If the Christian, taught by the Holy Spirit, prayerfully studies the first three chapters of the Revelation, he will understand that the seven messages to the Asian churches in chapters two and three, together forming one broad picture, narrates the progressive history of Christendom during the time of the Christian dispensation. It begins in the later part of the apostle John’s life (Rev. 1:9) with the condition of the Ephesus church at that time. The first three churches represent the state of Christendom progressing in time to the full establishment of the Roman church (Thyatira and Jezebel – Rev. 2:18-29). This was approximately the 6th century. Much later (16th century), the Reformation was the impetus for the development of Protestantism – the progressive development of the last three churches (Sardis, Philadelphia, and then Laodicea).

It should be obvious in Christ’s messages that the last four churches maintain their existence on the earth until the end of the dispensation. Of the four, only Philadelphia is promised to be excluded from being on the earth during the coming tribulation (Rev. 3:10). Without being too technical and long-winded, let’s look at Christ’s judgments of the other three final churches:


Revelation 2:20-23 (Thyatira)

New King James Version

20 Nevertheless I have a few things against you, because you allow that woman Jezebel, who calls herself a prophetess, to teach and seduce My servants to commit sexual immorality and eat things sacrificed to idols. 21 And I gave her time to repent of her sexual immorality, and she did not repent. 22 Indeed I will cast her into a sickbed, and those who commit adultery with her into great tribulation, unless they repent of their deeds. 23 I will kill her children with death, and all the churches shall know that I am He who searches the minds and hearts. And I will give to each one of you according to your works.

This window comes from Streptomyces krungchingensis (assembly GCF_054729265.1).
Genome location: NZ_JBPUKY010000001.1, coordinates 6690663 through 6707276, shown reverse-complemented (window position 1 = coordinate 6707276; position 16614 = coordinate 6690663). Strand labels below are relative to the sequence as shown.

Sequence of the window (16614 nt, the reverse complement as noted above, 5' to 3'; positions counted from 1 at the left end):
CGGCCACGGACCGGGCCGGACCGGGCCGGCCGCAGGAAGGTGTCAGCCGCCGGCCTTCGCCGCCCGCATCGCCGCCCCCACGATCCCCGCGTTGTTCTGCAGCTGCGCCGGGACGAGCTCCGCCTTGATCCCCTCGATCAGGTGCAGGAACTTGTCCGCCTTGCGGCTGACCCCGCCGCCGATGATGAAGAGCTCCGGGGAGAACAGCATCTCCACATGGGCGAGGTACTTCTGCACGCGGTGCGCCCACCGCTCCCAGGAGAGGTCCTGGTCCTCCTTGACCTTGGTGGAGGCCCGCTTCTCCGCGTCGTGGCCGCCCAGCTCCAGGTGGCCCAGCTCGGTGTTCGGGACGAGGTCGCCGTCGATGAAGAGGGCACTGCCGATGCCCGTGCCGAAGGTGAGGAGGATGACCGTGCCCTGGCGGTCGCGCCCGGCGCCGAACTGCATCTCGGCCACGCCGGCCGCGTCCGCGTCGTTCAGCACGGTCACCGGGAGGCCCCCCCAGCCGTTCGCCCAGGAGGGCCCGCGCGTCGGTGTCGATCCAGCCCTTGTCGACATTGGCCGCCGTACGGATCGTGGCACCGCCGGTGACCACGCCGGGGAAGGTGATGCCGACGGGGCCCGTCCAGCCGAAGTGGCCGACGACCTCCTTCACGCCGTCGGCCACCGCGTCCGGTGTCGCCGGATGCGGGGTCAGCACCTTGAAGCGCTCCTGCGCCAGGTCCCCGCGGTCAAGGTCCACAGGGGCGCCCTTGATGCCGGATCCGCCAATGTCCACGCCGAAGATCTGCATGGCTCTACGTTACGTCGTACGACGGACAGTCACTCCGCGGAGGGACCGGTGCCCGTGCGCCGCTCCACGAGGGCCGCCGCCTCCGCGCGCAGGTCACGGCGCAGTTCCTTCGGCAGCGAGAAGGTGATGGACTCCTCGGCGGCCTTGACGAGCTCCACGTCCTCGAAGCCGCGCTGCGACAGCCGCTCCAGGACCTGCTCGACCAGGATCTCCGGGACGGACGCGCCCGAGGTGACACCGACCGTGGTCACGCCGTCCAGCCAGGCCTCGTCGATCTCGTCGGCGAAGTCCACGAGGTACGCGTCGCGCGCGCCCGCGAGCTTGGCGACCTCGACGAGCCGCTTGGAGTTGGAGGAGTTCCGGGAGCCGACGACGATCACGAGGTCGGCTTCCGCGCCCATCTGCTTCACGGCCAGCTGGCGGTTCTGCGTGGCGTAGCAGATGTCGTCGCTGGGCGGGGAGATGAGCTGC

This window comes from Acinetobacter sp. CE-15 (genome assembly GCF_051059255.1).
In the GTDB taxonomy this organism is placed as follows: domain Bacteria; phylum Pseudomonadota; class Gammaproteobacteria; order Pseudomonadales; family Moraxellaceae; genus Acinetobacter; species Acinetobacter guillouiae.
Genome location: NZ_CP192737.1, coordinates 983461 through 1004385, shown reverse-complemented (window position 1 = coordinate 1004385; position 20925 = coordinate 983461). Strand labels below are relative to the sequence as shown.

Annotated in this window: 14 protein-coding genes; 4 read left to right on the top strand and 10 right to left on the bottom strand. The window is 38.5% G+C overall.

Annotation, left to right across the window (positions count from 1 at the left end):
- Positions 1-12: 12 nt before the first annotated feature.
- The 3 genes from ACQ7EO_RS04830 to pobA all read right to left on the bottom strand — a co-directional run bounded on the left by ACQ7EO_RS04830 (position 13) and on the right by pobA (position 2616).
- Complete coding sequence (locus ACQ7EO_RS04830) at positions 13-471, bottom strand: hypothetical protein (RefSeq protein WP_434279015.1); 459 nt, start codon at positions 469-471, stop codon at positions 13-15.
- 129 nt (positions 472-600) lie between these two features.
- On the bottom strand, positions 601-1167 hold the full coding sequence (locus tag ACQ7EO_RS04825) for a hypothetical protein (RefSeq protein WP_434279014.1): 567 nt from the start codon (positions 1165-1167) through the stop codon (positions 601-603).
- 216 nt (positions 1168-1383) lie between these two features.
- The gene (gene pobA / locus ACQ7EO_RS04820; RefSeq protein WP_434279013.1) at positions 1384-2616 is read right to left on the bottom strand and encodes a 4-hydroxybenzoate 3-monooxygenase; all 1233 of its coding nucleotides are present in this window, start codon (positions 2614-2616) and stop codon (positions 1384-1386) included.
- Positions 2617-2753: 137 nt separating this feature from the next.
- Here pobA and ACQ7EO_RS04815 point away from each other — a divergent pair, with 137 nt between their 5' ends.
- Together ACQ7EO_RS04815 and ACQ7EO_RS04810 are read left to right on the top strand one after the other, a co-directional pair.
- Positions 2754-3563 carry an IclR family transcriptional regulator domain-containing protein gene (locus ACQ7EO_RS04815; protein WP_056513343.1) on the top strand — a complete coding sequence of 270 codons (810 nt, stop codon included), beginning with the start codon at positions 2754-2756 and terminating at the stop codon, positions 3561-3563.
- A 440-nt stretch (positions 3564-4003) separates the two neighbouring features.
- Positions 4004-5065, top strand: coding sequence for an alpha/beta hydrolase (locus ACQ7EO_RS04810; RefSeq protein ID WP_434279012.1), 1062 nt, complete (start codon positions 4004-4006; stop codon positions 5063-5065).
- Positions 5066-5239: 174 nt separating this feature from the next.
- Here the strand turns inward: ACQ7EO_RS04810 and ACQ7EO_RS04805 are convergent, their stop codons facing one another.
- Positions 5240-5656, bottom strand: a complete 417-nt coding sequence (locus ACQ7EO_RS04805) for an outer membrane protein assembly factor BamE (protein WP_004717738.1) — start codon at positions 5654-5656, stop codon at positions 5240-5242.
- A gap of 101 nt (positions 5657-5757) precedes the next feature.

Revelation 3:2-3 (Sardis)

New King James Version

Be watchful, and strengthen the things which remain, that are ready to die, for I have not found your works perfect before God. Remember therefore how you have received and heard; hold fast and repent. Therefore if you will not watch, I will come upon you as a thief, and you will not know what hour I will come upon you.


Revelation 3:15-16 (Laodicea)

New King James Version

15 “I know your works, that you are neither cold nor hot. I could wish you were cold or hot. 16 So then, because you are lukewarm, and neither cold nor hot, I will vomit you out of My mouth.


None of this is any good. Judgment and destruction await what remains of Christendom in the tribulation. What is particularly interesting is how much Jezebel in Thyatira resembles the great harlot of Revelation seventeen. They are guilty of the same sins as judged by God. Thyatira is the establishment and propagation of Roman Catholicism during the Christian dispensation.  The great harlot sits on the seven hills of the city Rome (Rev. 17:9) and has her far-reaching influence from there (Rev. 17:1-2). Any spiritually minded believer may see that these two women are one and the same, only viewed at differing points in time.


New King James Version

18 And the woman whom you saw is that great city which reigns over the kings of the earth.”


The association the Holy Spirit makes between the great harlot and the bride, the Lamb’s wife, is fully seen by considering their double meanings. Babylon the Great (Rev. 17:5) is the false bride of Christ and the great ruling city of the world (Rome). The body of Christ is the true bride of Lamb and the holy city Jerusalem above.